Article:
1985 Topps - Lloyd Moseby
See, isn’t that better?
2010-11 Score - Chris Chelios (Highlight)
This is going to be one of those things that people look back at in ten years and say, “really? Chris Chelios finished his career in Atlanta?” Yes, friend, he did. He was 48 years old. And yes, Atlanta used to have an NHL team. Twice, in fact. And both times, they lost their franchise to cities in Western Canada – Calgary, then Winnipeg. Take whatever you like from that.
Now, just to add some perspective to this, Chelios was not the oldest player ever to suit up in an NHL game. That honour belongs to Gordie Howe, who played in the NHL until he was 52. Fifty-two. It might not sound like that big a difference, but consider this: the Detroit Red Wings published a story in January of 2008 when Chelios, then playing for the Wings, became the second oldest NHL player ever, a few weeks before his 46th birthday. In order to eclipse Howe, the story says, Chelios would have had to play until February, 2014 – another six years from that point. Chelios was able to eke out a couple more years of pro hockey, including most of 2009-10 in the AHL with the Chicago Wolves, but 52 was still a long way off. People say Gretzky’s 50 in 39 might be the toughest record to break, but I’ll bet that one gets broken before someone else plays in the NHL at 52.
I’ll bet Atlanta gets another team before then too.
1999-00 Upper Deck - Grant Fuhr
I had completely forgotten that Grant Fuhr played for the Calgary Flames. Then, I came across this card, and I was reminded of something that would have been deemed unthinkable ten years earlier by those in both Edmonton and Calgary.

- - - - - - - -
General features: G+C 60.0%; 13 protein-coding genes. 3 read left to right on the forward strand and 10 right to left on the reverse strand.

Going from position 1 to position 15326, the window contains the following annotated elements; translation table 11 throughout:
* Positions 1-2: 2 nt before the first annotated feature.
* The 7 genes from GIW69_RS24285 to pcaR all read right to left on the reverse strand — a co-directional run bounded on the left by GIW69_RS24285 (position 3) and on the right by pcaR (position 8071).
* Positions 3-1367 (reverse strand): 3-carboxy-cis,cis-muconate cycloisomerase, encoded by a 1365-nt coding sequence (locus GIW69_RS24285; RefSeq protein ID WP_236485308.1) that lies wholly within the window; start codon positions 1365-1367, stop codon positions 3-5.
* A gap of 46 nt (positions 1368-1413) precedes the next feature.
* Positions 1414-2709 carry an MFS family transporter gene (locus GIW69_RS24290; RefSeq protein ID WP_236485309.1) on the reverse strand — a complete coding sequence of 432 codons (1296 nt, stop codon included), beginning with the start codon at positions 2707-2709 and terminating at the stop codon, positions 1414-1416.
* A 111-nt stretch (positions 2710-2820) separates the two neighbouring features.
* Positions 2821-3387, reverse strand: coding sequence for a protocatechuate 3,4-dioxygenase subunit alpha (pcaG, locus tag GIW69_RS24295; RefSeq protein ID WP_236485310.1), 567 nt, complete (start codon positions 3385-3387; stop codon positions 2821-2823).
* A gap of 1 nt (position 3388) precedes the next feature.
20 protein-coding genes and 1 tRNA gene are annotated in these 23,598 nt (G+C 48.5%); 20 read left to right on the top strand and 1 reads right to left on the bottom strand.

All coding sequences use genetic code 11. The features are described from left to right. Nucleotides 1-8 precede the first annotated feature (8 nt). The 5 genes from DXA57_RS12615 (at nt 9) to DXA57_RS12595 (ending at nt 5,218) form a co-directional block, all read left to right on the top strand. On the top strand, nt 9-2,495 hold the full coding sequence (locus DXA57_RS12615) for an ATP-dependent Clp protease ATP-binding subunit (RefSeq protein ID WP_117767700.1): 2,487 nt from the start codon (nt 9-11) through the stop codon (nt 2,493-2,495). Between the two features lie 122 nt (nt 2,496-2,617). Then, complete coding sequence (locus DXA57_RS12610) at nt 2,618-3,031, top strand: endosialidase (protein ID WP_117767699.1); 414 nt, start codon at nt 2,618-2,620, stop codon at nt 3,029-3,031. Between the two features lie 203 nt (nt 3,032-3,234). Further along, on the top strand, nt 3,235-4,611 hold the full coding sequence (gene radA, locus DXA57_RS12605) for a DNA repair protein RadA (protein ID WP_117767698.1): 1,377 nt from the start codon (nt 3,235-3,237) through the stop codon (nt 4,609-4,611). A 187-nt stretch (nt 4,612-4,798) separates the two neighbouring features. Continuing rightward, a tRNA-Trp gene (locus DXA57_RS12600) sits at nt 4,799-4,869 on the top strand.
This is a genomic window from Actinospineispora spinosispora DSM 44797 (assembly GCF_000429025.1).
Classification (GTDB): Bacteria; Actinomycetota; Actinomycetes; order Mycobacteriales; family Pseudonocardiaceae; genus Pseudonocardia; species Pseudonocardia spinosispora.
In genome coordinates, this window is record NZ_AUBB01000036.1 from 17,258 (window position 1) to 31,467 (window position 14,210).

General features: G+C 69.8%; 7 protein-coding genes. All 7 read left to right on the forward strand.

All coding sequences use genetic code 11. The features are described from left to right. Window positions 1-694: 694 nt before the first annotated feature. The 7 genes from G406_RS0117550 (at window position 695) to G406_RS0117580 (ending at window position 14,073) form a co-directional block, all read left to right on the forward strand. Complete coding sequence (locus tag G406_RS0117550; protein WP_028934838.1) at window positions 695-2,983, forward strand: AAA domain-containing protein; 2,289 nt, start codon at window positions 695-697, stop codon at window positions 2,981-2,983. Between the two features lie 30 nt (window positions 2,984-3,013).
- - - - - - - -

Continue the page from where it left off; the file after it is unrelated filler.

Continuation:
You may recall that this was a pretty dark era for the Flames, one they didn’t really come out of until their (almost) Cup run in 2004. The team almost left, nobody watched the games, and the on-ice product was, well, a lot like fans should expect this season. Even 1987 Grant Fuhr couldn’t have saved them, and 1999 Grant Fuhr definitely couldn’t.
1993 Upper Deck - Dave Stieb
Dave Stieb has already been featured a couple of times here at Sorting by Teams. Get used to it. Dave Stieb is fucking awesome and he will be featured again. Be ready for it.
Right here, however, we have a weird moment on 1993 Upper Deck where Dave Stieb is shown pitching for the Chicago White Sox. Trust me when I tell you, nobody wants to pitch for the Chicago White Sox. People just don’t care. Dave Stieb ended up pitching a total of 22.1 innings for them, and I’ll bet about eight people noticed. He did not have good numbers there.
Little known fact: Stieb was signed by the Kansas City Royals for about 6 weeks after being released by Chicago early in the 1993 season. He never pitched for them, and even if he was going to, at least they wore blue.
Dave Stieb knew that going to Chicago and Kansas City was wrong too. That’s why he went into hiding from that point until 1998, when he actually pitched pretty well over 19 games for the Blue Jays, posting a 1-2 record, 2 saves, and a 4.83 ERA. It was a surprising comeback, but Dave Stieb was a Blue Jay and a Blue Jay alone. We just got it, and we got him.